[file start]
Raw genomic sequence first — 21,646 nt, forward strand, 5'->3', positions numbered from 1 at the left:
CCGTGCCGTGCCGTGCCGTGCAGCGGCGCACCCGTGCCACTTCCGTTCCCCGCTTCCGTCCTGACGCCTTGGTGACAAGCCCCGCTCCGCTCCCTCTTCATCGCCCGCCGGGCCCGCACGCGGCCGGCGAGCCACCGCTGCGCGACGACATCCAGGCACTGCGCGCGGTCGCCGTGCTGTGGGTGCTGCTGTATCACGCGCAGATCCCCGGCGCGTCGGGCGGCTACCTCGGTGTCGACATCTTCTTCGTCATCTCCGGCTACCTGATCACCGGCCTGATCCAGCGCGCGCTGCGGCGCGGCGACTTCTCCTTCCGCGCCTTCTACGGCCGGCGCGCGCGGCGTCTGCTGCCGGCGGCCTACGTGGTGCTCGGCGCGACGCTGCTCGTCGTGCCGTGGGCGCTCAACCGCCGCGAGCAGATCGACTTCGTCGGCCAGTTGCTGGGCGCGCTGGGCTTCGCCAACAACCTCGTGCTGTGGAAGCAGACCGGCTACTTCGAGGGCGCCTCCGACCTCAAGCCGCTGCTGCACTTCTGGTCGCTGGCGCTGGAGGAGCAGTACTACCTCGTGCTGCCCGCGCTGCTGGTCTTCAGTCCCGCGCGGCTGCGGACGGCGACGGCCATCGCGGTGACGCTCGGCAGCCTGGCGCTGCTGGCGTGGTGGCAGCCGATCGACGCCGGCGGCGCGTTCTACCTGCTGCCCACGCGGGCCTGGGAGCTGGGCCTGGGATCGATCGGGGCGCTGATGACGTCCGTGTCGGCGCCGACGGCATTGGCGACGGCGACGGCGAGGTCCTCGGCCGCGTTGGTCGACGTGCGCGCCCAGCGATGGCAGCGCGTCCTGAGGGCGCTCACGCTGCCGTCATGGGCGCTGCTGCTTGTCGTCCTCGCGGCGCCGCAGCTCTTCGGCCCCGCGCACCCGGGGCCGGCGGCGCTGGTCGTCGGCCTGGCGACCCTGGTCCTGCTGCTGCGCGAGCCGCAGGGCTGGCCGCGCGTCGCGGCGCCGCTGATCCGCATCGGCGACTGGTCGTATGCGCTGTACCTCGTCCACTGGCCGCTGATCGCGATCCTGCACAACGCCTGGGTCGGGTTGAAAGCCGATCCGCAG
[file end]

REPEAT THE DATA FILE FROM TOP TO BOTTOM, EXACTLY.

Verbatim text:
Raw genomic sequence first — 21,646 nt, forward strand, 5'->3', positions numbered from 1 at the left:
CCGTGCCGTGCCGTGCCGTGCAGCGGCGCACCCGTGCCACTTCCGTTCCCCGCTTCCGTCCTGACGCCTTGGTGACAAGCCCCGCTCCGCTCCCTCTTCATCGCCCGCCGGGCCCGCACGCGGCCGGCGAGCCACCGCTGCGCGACGACATCCAGGCACTGCGCGCGGTCGCCGTGCTGTGGGTGCTGCTGTATCACGCGCAGATCCCCGGCGCGTCGGGCGGCTACCTCGGTGTCGACATCTTCTTCGTCATCTCCGGCTACCTGATCACCGGCCTGATCCAGCGCGCGCTGCGGCGCGGCGACTTCTCCTTCCGCGCCTTCTACGGCCGGCGCGCGCGGCGTCTGCTGCCGGCGGCCTACGTGGTGCTCGGCGCGACGCTGCTCGTCGTGCCGTGGGCGCTCAACCGCCGCGAGCAGATCGACTTCGTCGGCCAGTTGCTGGGCGCGCTGGGCTTCGCCAACAACCTCGTGCTGTGGAAGCAGACCGGCTACTTCGAGGGCGCCTCCGACCTCAAGCCGCTGCTGCACTTCTGGTCGCTGGCGCTGGAGGAGCAGTACTACCTCGTGCTGCCCGCGCTGCTGGTCTTCAGTCCCGCGCGGCTGCGGACGGCGACGGCCATCGCGGTGACGCTCGGCAGCCTGGCGCTGCTGGCGTGGTGGCAGCCGATCGACGCCGGCGGCGCGTTCTACCTGCTGCCCACGCGGGCCTGGGAGCTGGGCCTGGGATCGATCGGGGCGCTGATGACGTCCGTGTCGGCGCCGACGGCATTGGCGACGGCGACGGCGAGGTCCTCGGCCGCGTTGGTCGACGTGCGCGCCCAGCGATGGCAGCGCGTCCTGAGGGCGCTCACGCTGCCGTCATGGGCGCTGCTGCTTGTCGTCCTCGCGGCGCCGCAGCTCTTCGGCCCCGCGCACCCGGGGCCGGCGGCGCTGGTCGTCGGCCTGGCGACCCTGGTCCTGCTGCTGCGCGAGCCGCAGGGCTGGCCGCGCGTCGCGGCGCCGCTGATCCGCATCGGCGACTGGTCGTATGCGCTGTACCTCGTCCACTGGCCGCTGATCGCGATCCTGCACAACGCCTGGGTCGGGTTGAAAGCCGATCCGCAG